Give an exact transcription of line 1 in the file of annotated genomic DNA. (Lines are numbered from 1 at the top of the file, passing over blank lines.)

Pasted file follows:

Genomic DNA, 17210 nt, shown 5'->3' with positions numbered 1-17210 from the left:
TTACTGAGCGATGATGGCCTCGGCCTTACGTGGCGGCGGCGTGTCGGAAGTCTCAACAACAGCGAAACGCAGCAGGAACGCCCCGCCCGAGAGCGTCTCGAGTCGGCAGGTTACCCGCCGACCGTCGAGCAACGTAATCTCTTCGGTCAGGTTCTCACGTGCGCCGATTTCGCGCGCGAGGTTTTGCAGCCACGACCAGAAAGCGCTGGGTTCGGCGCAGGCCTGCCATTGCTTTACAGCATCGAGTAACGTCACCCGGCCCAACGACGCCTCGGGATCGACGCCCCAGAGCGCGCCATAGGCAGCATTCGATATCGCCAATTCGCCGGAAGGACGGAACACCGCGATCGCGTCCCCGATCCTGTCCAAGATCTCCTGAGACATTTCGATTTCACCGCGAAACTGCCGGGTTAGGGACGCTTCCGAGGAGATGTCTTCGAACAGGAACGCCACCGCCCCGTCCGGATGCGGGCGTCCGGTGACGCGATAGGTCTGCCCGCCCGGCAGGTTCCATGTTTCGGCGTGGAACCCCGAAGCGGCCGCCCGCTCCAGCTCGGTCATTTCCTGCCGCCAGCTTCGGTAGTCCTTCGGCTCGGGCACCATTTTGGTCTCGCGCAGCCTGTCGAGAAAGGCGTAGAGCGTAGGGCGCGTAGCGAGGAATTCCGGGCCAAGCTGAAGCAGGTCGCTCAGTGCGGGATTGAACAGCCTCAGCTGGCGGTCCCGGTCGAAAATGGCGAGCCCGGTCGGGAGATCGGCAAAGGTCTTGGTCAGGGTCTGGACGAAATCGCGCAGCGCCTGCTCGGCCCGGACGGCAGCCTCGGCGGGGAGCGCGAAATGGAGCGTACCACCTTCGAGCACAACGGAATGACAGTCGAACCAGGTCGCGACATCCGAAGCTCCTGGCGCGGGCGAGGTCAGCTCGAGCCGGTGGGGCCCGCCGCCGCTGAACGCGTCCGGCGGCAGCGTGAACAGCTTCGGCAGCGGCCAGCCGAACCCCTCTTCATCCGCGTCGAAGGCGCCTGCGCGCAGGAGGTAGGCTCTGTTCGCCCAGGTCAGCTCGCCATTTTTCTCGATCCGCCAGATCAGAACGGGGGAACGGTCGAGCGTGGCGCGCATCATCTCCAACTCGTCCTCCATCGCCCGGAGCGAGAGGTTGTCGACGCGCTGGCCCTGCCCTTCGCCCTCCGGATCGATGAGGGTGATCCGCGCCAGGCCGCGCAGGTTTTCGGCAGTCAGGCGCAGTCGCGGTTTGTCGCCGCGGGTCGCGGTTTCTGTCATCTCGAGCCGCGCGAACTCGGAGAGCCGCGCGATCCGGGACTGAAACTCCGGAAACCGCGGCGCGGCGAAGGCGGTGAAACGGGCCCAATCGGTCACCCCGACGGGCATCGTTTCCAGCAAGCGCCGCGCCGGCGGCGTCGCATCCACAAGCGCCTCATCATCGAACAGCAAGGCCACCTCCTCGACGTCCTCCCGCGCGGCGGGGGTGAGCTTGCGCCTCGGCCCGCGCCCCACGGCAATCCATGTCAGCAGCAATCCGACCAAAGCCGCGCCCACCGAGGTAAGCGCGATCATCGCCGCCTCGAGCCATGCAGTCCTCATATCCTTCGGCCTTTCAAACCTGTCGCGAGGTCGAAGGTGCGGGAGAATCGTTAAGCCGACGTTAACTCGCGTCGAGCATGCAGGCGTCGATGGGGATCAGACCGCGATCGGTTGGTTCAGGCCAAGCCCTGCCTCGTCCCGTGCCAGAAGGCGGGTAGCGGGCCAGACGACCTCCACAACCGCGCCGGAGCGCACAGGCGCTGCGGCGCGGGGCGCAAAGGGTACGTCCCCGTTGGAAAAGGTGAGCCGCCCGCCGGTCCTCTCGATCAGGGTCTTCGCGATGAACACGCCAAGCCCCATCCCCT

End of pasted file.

Genomic DNA, 17210 nt, shown 5'->3' with positions numbered 1-17210 from the left: